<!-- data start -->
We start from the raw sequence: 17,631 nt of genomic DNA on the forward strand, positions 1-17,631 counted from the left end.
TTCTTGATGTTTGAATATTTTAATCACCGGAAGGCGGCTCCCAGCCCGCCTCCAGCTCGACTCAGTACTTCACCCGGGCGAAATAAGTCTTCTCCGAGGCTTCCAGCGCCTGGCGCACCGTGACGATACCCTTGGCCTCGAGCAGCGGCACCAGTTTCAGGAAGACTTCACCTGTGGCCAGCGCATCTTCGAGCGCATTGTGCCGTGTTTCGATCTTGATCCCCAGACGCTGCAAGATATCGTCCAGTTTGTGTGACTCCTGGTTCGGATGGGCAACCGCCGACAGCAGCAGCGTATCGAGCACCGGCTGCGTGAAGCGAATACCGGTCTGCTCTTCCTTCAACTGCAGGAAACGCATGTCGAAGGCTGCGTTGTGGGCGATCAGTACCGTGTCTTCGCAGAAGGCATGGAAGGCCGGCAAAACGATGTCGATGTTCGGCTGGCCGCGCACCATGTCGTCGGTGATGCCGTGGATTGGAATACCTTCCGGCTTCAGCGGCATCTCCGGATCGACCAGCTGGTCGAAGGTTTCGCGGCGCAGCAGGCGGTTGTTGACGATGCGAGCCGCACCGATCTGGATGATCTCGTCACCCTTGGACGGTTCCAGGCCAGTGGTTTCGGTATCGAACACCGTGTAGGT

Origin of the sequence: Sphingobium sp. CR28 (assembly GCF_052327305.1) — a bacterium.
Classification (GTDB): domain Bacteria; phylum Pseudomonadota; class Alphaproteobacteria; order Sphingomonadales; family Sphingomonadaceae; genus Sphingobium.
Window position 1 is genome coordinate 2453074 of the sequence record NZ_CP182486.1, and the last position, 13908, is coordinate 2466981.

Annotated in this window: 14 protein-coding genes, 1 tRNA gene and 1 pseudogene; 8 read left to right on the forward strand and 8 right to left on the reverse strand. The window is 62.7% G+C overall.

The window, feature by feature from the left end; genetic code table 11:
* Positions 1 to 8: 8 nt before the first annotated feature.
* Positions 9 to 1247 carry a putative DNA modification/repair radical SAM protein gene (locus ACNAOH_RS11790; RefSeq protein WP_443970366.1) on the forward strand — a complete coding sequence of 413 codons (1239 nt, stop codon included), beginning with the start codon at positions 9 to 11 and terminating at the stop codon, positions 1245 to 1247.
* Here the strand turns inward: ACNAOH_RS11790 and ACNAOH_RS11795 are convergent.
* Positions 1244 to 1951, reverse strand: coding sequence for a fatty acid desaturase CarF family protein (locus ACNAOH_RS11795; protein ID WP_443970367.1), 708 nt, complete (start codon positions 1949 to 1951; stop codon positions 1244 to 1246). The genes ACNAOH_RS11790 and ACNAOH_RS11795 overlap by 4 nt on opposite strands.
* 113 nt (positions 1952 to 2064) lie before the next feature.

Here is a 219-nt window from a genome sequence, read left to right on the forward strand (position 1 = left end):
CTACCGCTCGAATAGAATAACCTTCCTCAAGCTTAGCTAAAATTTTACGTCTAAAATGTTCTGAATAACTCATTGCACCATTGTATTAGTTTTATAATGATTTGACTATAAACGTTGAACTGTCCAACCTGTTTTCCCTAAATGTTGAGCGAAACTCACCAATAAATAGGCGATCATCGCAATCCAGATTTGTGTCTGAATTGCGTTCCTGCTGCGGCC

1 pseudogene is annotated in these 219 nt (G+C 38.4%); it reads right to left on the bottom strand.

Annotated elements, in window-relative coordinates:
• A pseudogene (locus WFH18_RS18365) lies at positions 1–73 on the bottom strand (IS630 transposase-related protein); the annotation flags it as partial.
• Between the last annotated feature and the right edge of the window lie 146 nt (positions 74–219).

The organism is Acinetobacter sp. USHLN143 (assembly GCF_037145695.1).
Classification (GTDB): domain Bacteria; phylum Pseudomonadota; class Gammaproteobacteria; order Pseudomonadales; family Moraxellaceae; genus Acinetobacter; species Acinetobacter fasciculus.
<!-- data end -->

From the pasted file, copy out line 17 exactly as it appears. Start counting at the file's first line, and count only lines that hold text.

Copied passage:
• A pseudogene (locus WFH18_RS18365) lies at positions 1–73 on the bottom strand (IS630 transposase-related protein); the annotation flags it as partial.